Bill Gates Talks Seamless Computing, Security, And Linux

In an interview, Microsoft's chief software architect says customers will be open to new uses of technology once security problems are under control.
Gates: Management tools from us? It's not like there's a shortage of people who do that.

InformationWeek: Let's switch gears. I'd like to ask you about something called the Information Agent, technology that seems to be popping up at different places in Microsoft's product line. Where did this thing originate and how broadly will it be used?

Gates: It's a concept. There's three people--Eric Horvitz in Microsoft Research, Anoop Gupta [VP in Microsoft's Real-Time Collaboration Business Unit], who came from research, and myself--who are big believers in this idea. The concept's pretty inarguable, which is all the information you want in your current context should come to you, you shouldn't have to go get it. And no information should come to you and take your time and attention that isn't very important to you. So the notion of which E-mails should interrupt you, when should your phone ring? If you're in your office concentrating on writing a memo, do you want every new E-mail that comes in to distract your attention? Or would you rather it just be E-mail of a very important type? So this idea of working with the user, having software that learns what's important to the user, based on what they're doing, what device they're on, what time day it is, using schedule information to do that, and giving you the information you care about--a news item, or a stock-price change, a flight-schedule change. It brings you the information when it's valuable to you and it learns from you over time in terms of which things you care about. That's the concept of Information Agent, and Eric and his group in Microsoft Research have done some amazing stuff that point towards how we can do this. Even today, the phone is very imperfect. If you give out your phone number to somebody, they can call you at any time. Now, why isn't there software that works on your behalf that decides, I'm sorry I gave my phone number to that person. Or, yes, I'm glad to talk to that person, but I'm in a meeting now, but I have such a close relationship with them, I want my software to tell them I'm going to be free at 2:15 because that's the next free slot on my schedule. Eric has done some great prototypes around this stuff. Anoop moved over and is running our [Real Time] group that does things that relate to this vision in a very direct way.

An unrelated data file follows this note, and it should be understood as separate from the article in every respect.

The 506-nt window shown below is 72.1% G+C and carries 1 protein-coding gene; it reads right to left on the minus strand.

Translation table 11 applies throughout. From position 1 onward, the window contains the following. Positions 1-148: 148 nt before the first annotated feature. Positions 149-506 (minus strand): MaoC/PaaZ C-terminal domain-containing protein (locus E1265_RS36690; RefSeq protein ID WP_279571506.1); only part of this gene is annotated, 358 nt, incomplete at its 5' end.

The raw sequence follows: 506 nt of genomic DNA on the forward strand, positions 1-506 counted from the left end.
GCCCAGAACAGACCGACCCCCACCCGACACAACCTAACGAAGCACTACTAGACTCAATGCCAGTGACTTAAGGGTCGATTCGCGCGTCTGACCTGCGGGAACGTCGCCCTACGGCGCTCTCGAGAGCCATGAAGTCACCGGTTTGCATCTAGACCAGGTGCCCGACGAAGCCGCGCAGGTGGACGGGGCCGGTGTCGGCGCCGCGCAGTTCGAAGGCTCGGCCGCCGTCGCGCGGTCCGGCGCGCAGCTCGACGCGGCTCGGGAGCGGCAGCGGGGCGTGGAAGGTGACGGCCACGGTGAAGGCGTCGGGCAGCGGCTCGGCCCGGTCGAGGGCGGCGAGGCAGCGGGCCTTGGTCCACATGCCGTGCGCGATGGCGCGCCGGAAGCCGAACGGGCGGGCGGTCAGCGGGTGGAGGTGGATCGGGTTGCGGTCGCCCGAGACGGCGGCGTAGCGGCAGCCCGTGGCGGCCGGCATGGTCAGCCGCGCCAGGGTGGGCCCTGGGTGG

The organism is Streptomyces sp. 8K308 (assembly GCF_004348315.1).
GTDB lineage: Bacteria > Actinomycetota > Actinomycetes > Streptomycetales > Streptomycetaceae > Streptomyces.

InformationWeek: How widely will we see Information Agent in the Microsoft product line?

Gates: The notion that you have a system you can [tell] what you're interested in, and it understands the different contexts, the first time any operating system in the world will have that is Longhorn. Outlook you can say has a bit of this today. It has E-mail rules. You can put rules in your in-box and it's very easy to write rules that relate to various things. You have these things called Search Folders. I don't know if you've played with Outlook 2003, but you're way more productive with Outlook 2003 because instead of having to file mail just in one folder, you just create these Search Folders and say, OK, my highest-priority mail is here, my unread mail is here, my mail from so-and-so is here. You don't have to file [a message] in there; if it meets the criteria, then it automatically exists in every one of those folders. So the Outlook 2003 people did a fantastic job at the application level of taking the Information Agent concepts forward and making people way more productive in E-mail. There's this toast thing, this little box that comes up when new E-mail comes in, it's so effective because then you can glance and say, "OK, is that something I need to pay attention to or not?" It's one of those things that once you have Search Folders and notification and the way they've done the rules, you can never go back to another E-mail client because it's just so effective.

InformationWeek: I'd like to ask you about Microsoft's Business Solutions business. In particular, we've heard about Project Green and something called the Business Applications Framework, where [independent software vendors] and other application vendors will be able to write to this framework so that there's less work for them to do. How significant is this Business Applications Framework in the Windows architecture?

Gates: It's a huge thing for us because it really simplifies the creation of applications and how applications exchange information and how they think about business intelligence and reports. This is all futuristic stuff. Green is a future generation of the applications, the Business Framework is a future run-time piece. These are things we're investing in. We've taken the R&D budgets of Great Plains and Navision and we're spending today about four times what the combined R&D budgets of those companies were. We're spending more on the existing products, and we're spending a lot on a new generation of products as well, so we are investing very heavily in that. So, people will see a lot of neat refinements to the existing code bases and then eventually, but not anytime soon, they'll see Green. Green is a post-Longhorn kind of thing.